Today is World Suicide Prevention Day. It is a day every year where I think about those who have died by suicide, those who have been affected by suicide, have suicidal ideations and reflect on my personal suicide attempts.
Suicide can be a very painful topic for people to talk about. I wanted to share with you the myths of suicide and what my experiences have taught me.
Myth: People who attempt or die by suicide are selfish.
I know for myself, when deciding to attempt suicide, I was extremely preoccupied with whether or not I would implicate anyone else in the process. I was so concerned about protecting my family, loved ones, innocent people and health workers that my options were extremely limited. It is important to know that suicide can be a way of relieving one’s pain and suffering and I had distorted beliefs that the people I loved would be better off without me.
Myth: Suicide was the person’s choice.
When someone is mentally ill and considering suicide, their perception of the world and their thoughts are often severely distorted. I know for myself, I was so tormented by my thoughts that I determined that suicide was the only way I would be free of them. At the time, I felt like I had no other option, however, I now know that suicide is not the only choice. Ultimately, suicide is a permanent decision to a temporary problem.
Myth: Suicide is a crime.
Suicide is NOT a crime in Canada, however it was written in the Canadian Criminal Code until 1972. The phrase “committed suicide” comes from a time where suicide was illegal and has a lot of negative connotations linked with it. Instead of saying “committed suicide”, terms like “died by suicide” or just “suicide” should be used to help reduce stigma.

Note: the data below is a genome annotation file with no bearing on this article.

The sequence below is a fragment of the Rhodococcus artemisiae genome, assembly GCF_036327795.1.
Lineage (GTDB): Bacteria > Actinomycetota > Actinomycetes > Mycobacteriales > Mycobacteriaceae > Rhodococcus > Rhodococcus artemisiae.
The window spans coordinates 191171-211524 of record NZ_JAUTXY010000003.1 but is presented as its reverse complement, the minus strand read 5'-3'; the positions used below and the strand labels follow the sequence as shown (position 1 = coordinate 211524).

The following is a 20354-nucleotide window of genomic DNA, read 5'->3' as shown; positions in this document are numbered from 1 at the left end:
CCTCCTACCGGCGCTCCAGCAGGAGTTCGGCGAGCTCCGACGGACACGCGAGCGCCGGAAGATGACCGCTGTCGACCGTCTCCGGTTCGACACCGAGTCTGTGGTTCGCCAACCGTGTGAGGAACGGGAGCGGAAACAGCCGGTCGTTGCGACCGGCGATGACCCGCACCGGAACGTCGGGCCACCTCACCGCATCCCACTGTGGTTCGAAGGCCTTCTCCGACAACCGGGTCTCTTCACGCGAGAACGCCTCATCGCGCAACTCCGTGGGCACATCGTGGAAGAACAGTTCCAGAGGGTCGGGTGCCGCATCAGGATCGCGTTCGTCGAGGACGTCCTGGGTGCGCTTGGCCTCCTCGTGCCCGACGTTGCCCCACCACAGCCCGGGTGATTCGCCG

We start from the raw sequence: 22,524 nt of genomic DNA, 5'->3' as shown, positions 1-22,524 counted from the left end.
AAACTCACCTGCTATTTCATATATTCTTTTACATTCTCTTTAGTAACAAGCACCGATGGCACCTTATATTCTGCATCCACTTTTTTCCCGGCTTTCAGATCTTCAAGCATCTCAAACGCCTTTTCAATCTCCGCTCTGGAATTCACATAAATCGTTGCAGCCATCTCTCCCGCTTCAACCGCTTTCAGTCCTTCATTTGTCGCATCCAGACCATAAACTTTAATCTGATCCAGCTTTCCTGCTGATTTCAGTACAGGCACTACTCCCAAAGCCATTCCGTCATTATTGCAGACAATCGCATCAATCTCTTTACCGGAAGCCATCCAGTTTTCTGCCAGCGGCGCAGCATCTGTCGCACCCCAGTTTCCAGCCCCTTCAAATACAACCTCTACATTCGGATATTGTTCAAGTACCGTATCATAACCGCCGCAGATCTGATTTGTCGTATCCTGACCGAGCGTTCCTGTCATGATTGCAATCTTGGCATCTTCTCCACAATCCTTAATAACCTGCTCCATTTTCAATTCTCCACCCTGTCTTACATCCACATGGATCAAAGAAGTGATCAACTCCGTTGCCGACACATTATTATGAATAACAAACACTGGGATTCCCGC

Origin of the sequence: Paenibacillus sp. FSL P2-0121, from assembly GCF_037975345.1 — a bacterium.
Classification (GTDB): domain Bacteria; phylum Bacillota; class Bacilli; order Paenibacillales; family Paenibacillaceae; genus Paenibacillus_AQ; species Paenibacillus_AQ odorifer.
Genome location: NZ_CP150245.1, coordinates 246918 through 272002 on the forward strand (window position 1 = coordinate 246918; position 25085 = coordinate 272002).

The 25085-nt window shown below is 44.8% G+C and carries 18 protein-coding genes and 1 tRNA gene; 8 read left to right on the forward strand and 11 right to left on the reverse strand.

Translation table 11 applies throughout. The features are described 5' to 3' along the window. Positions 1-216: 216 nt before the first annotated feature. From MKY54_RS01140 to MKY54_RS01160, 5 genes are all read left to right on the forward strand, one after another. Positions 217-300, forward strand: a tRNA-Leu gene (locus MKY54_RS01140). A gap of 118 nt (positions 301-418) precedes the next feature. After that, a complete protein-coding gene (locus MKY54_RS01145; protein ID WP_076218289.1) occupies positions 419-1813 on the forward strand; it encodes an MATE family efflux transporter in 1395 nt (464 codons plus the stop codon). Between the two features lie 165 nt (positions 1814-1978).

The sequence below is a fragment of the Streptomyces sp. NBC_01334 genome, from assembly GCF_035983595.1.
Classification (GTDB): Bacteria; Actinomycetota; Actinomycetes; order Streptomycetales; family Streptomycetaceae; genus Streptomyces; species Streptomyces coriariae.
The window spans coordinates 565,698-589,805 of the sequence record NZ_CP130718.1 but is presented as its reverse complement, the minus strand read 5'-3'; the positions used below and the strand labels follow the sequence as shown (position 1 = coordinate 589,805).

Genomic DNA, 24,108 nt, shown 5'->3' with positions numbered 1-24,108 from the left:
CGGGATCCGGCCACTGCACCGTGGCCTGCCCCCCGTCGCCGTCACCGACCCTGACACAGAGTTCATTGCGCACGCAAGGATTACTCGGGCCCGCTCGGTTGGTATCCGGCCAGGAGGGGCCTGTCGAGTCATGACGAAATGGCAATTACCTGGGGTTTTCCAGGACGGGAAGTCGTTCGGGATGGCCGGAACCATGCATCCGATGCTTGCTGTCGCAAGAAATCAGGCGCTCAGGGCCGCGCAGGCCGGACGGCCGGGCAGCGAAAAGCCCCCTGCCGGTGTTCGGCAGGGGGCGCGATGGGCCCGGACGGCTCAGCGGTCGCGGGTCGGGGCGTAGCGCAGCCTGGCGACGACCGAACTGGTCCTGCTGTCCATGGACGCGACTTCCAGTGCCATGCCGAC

For those of you who are suicide survivors, you are not alone. In 1994, my suicide attempt left me in a coma and on kidney dialysis. When I woke up, I was mad at the world, “Why am I still here?” and “Why did that attempt not work?”. What I know now is that I wasn’t done in this world, I had more left to carry out. As a suicide survivor myself, I can tell you it does get better. Recently, I was interviewed where I talked about my mental illness and my naturopathic approach to helping those dealing with depression and suicide ideation. Please watch until the end to hear what you can do for a loved one and what you can do to help yourself now if you are the one suffering.
Taking a preventative approach to suicide is more important than ever. During COVID-19, it is important to remember the importance of social connection and finding a support system. Remember, physical distancing does not mean we have to mentally or emotionally distance ourselves. Some of the other techniques to nurturing your mental health include keeping a regular sleep schedule, daily exercise, spending time in nature, practicing gratitude, eating a low sugar, high protein diet and seeking help when needed.
Today, I encourage you to reach out for support, check in with loves ones and to speak up about your struggles; you never know who may resonate with your story. If you are in immediate need, please reach out to the Distress Line in Edmonton 780-482-4357 (HELP).
Dr. Chris ND